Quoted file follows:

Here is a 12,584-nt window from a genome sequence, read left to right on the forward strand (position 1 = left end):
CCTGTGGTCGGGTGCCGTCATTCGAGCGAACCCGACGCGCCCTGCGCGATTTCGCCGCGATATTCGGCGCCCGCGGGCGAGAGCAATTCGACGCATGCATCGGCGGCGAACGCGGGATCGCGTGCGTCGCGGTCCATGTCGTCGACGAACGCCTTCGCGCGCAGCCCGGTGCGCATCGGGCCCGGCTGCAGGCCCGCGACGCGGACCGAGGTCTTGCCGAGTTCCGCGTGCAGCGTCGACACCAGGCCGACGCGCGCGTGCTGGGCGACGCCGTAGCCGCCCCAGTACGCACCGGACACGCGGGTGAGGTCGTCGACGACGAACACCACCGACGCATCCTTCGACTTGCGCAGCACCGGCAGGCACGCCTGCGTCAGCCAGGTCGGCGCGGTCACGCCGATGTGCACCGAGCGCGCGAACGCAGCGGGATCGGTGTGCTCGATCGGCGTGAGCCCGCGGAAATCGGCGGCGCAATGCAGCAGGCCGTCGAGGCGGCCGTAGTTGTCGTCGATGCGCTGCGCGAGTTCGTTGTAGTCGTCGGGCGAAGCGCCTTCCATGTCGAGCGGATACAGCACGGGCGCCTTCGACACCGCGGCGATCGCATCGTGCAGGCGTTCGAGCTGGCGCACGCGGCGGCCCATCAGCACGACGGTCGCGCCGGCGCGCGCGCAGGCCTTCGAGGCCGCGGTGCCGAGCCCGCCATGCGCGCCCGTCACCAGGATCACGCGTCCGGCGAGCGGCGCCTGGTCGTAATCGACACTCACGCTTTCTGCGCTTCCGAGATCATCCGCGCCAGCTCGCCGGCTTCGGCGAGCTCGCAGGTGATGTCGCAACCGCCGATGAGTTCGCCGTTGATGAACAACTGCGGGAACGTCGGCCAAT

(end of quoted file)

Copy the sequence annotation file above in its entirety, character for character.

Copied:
Here is a 12,584-nt window from a genome sequence, read left to right on the forward strand (position 1 = left end):
CCTGTGGTCGGGTGCCGTCATTCGAGCGAACCCGACGCGCCCTGCGCGATTTCGCCGCGATATTCGGCGCCCGCGGGCGAGAGCAATTCGACGCATGCATCGGCGGCGAACGCGGGATCGCGTGCGTCGCGGTCCATGTCGTCGACGAACGCCTTCGCGCGCAGCCCGGTGCGCATCGGGCCCGGCTGCAGGCCCGCGACGCGGACCGAGGTCTTGCCGAGTTCCGCGTGCAGCGTCGACACCAGGCCGACGCGCGCGTGCTGGGCGACGCCGTAGCCGCCCCAGTACGCACCGGACACGCGGGTGAGGTCGTCGACGACGAACACCACCGACGCATCCTTCGACTTGCGCAGCACCGGCAGGCACGCCTGCGTCAGCCAGGTCGGCGCGGTCACGCCGATGTGCACCGAGCGCGCGAACGCAGCGGGATCGGTGTGCTCGATCGGCGTGAGCCCGCGGAAATCGGCGGCGCAATGCAGCAGGCCGTCGAGGCGGCCGTAGTTGTCGTCGATGCGCTGCGCGAGTTCGTTGTAGTCGTCGGGCGAAGCGCCTTCCATGTCGAGCGGATACAGCACGGGCGCCTTCGACACCGCGGCGATCGCATCGTGCAGGCGTTCGAGCTGGCGCACGCGGCGGCCCATCAGCACGACGGTCGCGCCGGCGCGCGCGCAGGCCTTCGAGGCCGCGGTGCCGAGCCCGCCATGCGCGCCCGTCACCAGGATCACGCGTCCGGCGAGCGGCGCCTGGTCGTAATCGACACTCACGCTTTCTGCGCTTCCGAGATCATCCGCGCCAGCTCGCCGGCTTCGGCGAGCTCGCAGGTGATGTCGCAACCGCCGATGAGTTCGCCGTTGATGAACAACTGCGGGAACGTCGGCCAAT